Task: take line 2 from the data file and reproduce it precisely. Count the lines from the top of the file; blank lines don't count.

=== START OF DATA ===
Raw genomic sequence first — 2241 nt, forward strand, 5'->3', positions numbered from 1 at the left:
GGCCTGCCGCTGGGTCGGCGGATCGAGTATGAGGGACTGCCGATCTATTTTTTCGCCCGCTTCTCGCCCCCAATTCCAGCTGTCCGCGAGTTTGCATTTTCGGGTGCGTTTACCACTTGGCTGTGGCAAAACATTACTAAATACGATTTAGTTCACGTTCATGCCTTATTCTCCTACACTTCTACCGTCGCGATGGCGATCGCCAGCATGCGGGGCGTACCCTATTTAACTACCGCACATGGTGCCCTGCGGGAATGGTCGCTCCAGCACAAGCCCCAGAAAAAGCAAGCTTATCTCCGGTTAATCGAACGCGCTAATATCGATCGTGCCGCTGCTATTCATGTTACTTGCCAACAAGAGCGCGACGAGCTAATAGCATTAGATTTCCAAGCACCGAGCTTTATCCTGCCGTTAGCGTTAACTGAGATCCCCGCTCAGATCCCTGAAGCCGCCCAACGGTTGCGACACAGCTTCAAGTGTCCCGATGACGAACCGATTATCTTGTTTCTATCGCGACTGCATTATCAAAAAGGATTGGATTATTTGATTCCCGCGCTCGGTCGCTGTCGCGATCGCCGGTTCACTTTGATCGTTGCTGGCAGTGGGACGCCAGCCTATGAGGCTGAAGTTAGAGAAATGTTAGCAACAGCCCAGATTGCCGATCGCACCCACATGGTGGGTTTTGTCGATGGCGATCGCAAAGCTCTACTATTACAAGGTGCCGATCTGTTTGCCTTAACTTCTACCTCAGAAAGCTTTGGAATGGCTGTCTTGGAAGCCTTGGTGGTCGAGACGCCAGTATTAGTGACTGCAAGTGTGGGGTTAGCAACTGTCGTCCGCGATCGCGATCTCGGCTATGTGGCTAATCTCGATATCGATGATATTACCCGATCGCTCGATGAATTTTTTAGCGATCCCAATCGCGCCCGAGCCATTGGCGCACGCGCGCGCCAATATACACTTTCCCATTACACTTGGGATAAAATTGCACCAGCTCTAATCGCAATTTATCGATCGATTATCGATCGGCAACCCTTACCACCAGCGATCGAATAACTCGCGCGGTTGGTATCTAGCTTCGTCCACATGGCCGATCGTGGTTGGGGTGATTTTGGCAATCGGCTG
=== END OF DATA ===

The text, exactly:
GGCCTGCCGCTGGGTCGGCGGATCGAGTATGAGGGACTGCCGATCTATTTTTTCGCCCGCTTCTCGCCCCCAATTCCAGCTGTCCGCGAGTTTGCATTTTCGGGTGCGTTTACCACTTGGCTGTGGCAAAACATTACTAAATACGATTTAGTTCACGTTCATGCCTTATTCTCCTACACTTCTACCGTCGCGATGGCGATCGCCAGCATGCGGGGCGTACCCTATTTAACTACCGCACATGGTGCCCTGCGGGAATGGTCGCTCCAGCACAAGCCCCAGAAAAAGCAAGCTTATCTCCGGTTAATCGAACGCGCTAATATCGATCGTGCCGCTGCTATTCATGTTACTTGCCAACAAGAGCGCGACGAGCTAATAGCATTAGATTTCCAAGCACCGAGCTTTATCCTGCCGTTAGCGTTAACTGAGATCCCCGCTCAGATCCCTGAAGCCGCCCAACGGTTGCGACACAGCTTCAAGTGTCCCGATGACGAACCGATTATCTTGTTTCTATCGCGACTGCATTATCAAAAAGGATTGGATTATTTGATTCCCGCGCTCGGTCGCTGTCGCGATCGCCGGTTCACTTTGATCGTTGCTGGCAGTGGGACGCCAGCCTATGAGGCTGAAGTTAGAGAAATGTTAGCAACAGCCCAGATTGCCGATCGCACCCACATGGTGGGTTTTGTCGATGGCGATCGCAAAGCTCTACTATTACAAGGTGCCGATCTGTTTGCCTTAACTTCTACCTCAGAAAGCTTTGGAATGGCTGTCTTGGAAGCCTTGGTGGTCGAGACGCCAGTATTAGTGACTGCAAGTGTGGGGTTAGCAACTGTCGTCCGCGATCGCGATCTCGGCTATGTGGCTAATCTCGATATCGATGATATTACCCGATCGCTCGATGAATTTTTTAGCGATCCCAATCGCGCCCGAGCCATTGGCGCACGCGCGCGCCAATATACACTTTCCCATTACACTTGGGATAAAATTGCACCAGCTCTAATCGCAATTTATCGATCGATTATCGATCGGCAACCCTTACCACCAGCGATCGAATAACTCGCGCGGTTGGTATCTAGCTTCGTCCACATGGCCGATCGTGGTTGGGGTGATTTTGGCAATCGGCTG